8 Things You Should Know Before Signing Your First Physiotherapy Contract

Although graduating from university can feel like a huge weight lifted off of your shoulders, the new stress of having to find a job and signing your first physiotherapy contract can be equally as stressful. Interviews and reviewing contracts can be daunting. It takes time to properly understand and parse through the complexities and nuances of private practice contracts.

The reality is that job hunting, interviews and technical contract jargon doesn’t have to be intimidating, nor does it have to be complicated. This article will shed light on the most important components of a private practice contract in physiotherapy. By the time you’re done this article, you’ll have a better understanding of what to expect and what to look for in a private practice contract. You’ll know what questions to ask, and how to properly analyze and compare and contrast different offers so you can make the decision that’s best for you! Here are 8 things you should know before signing your first physiotherapy contract in private practice:

1. Your Salary

This one may seem obvious but it’s crucial to include in this list. The beginning of the rest of your life starts when you graduate from university. You may have loans to pay. You may have plans to move out. You have plans to get married and have kids soon after. You may want to open a clinic after 3 or 4 years of practice. Whatever your 5-year plan, money will always be a necessity. I said it once, and I will say it again: SALARY MATTERS! You have to know what you’re worth. Don’t get short-changed.

When going over a contract, some employers will provide you with an estimate of your first year salary based on their statistics. This is great for having an overall idea of how much money you can expect in your first year, but it is highly dependent on how you are paid and can potentially be misleading. For instance, a company can choose to pay its employees on a percentage-based system, which means they receive a certain percentage of whatever the company is billed when treating a patient. The company can also choose to pay you using an hourly rate, which is typically based on where you are situated on the physiotherapy echelon (give or take an additional percentage). Some systems work better than others depending on caseload and the drive of the newly graduated physiotherapist. You need to determine which system best suits you and most importantly, which systems provides you with the best potential to succeed!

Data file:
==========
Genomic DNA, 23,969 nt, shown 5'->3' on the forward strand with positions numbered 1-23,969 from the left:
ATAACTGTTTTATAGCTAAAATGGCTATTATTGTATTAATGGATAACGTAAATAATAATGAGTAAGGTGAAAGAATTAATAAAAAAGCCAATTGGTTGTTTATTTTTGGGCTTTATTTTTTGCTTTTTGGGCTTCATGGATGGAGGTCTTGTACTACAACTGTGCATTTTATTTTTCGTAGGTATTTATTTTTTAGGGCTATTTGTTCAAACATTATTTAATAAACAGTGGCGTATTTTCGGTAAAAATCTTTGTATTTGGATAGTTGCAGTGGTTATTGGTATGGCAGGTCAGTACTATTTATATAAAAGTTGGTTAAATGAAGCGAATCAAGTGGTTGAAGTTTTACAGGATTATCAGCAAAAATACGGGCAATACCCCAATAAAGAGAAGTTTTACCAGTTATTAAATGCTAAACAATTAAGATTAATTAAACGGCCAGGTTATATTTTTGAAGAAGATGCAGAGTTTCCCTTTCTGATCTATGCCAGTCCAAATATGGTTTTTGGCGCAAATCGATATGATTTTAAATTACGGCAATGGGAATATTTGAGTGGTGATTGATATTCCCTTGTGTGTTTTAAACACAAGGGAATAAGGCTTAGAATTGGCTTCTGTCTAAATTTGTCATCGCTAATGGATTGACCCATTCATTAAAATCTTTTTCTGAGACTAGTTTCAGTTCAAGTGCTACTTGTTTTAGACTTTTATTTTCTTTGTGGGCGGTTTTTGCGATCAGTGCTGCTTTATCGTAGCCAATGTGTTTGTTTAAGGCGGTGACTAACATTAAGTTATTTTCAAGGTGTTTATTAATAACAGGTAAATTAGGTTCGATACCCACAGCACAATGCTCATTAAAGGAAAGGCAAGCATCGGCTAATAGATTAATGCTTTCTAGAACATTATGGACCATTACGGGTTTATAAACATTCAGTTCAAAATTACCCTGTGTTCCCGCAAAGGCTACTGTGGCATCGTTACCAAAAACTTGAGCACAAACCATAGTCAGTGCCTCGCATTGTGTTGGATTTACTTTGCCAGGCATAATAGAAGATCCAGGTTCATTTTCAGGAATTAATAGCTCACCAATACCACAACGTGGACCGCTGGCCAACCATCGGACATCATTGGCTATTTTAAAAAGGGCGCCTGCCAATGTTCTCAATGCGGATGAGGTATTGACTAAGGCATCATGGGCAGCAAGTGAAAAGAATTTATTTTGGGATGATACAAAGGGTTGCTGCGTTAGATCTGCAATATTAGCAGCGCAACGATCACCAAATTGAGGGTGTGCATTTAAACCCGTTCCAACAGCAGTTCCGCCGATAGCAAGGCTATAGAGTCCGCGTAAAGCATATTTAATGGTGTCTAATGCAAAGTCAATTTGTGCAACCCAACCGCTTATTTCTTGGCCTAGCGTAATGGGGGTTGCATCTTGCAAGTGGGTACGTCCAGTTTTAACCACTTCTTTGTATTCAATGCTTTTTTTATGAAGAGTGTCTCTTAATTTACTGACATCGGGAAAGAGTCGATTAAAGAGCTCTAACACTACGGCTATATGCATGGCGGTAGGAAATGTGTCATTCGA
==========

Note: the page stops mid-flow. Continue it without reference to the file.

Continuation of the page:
2. Guaranteed Hours

This is one question you absolutely must ask! Does the company offer any guaranteed hours? Guaranteed hours are hours that are paid regardless if you treat a patient or not. It takes time to build up to a full-time caseload, often longer than we’d like. Guaranteed hours are typically offered for the first few months of the first year (i.e. 4-6 months) as a physiotherapist so you can build your caseload without taking a huge hit to the bank. This is great for those that are tight financially after graduating and would prefer not having the stress of making less money initially.

3. Vacation

How many weeks of vacation are you allowed initially? After how many years does the number of weeks of vacation increase? When can you take your vacations (i.e. whenever you want vs. accumulating your vacation days based on how many hours worked)? These are all important questions you have to ask!

I was the type of new grad to say, “I won’t need a vacation in my first year. I’m going to hustle and work as much as I can”. Do yourself a favor and take a vacation. Burnout in new grads is extremely common. Why? Most of the time, the only way to make more money is to see more patients. Take that week of vacation here and there to decompress, gather your thoughts and energy, so that when you return, you come back even better and stronger!

4. Health/Insurance Benefits

Many large companies will offer a group insurance plan. In my opinion, this is an important component to consider when signing a contract. Everyone has yearly expenses related to their health and if your company offers a group insurance plan, this is a huge plus, especially if you have a family! An important question to ask is how much of the insurance plan is covered by your employer. Some employers will cover a percentage of the insurance plan (i.e. they pay 50% and you pay the remaining 50%), whereas some employers will absorb the cost of the insurance plan completely. It differs from company to company.